“I wish I could have popcorn every day,” I chatter, as we step into the darkened room. Rows and rows of seats are spread out in front of us. I hesitate.
“How do we know which seats are ours?” I whisper, as Clark comes to a stop beside me. His head turns from side-to-side as we scan the room.
“You don’t,” he hisses back, “you just pick.”
“Anything?” I grab a handful from the bag.
“Yeah. Where you want to sit?”
“Right there!” I point to the very front row, where the screen is closest.
Clark glances at me, but it’s hard to see in the dark what his expression means. “If you’re sure.”
“Yeah. You see the most, right?”
“I guess. Yeah.” He starts toward the front. All around us are people, grown-ups and children and everything in-between. They’re all talking quietly, even though the moving picture hasn’t started yet. I see Poppy Miller from school and give her a big wave.
“Here we go,” Clark says, stopping at the front row. I hurry past him to the seats dead-center. The chair’s all folded-up, and for a moment I puzzle over how to sit down in it until I watch Clark press it down with his hand. The spot for your bottom opens up beautifully, like a spring tulip in bloom, and I hurriedly follow suit.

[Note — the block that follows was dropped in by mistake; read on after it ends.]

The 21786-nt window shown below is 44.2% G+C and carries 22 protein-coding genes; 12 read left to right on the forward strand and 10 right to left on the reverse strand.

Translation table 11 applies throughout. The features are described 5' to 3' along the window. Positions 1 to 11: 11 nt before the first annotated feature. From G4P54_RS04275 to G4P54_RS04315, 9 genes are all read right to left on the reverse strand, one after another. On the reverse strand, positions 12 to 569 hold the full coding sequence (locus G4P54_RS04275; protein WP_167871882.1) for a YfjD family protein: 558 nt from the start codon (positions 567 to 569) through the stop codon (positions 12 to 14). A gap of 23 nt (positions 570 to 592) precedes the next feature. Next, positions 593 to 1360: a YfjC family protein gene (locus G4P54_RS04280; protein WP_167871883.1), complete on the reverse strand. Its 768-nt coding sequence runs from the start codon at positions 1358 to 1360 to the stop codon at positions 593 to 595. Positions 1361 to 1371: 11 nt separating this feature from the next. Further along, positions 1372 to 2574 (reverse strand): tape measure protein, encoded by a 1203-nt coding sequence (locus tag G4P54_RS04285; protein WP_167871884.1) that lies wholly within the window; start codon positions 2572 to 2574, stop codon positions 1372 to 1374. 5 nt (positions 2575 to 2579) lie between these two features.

“Wow!” I whisper, as I sink down into the plush warmth. “These are so comfy!”
“They’re all right,” he whispers back, “but think of all the butts that have sat here.”
“Clark!” I squeal, but I’m laughing.
“There are farmer buts, and little girl butts, and old lady butts…” He ticks them off on his fingers, and I’m giggling so hard I can’t swallow my popcorn.
“Old man butts…” he continues.
“Okay! I get it! Lots of butts!” I wrinkle my nose. Mama would smack me if she knew I was saying that word. “Gross.”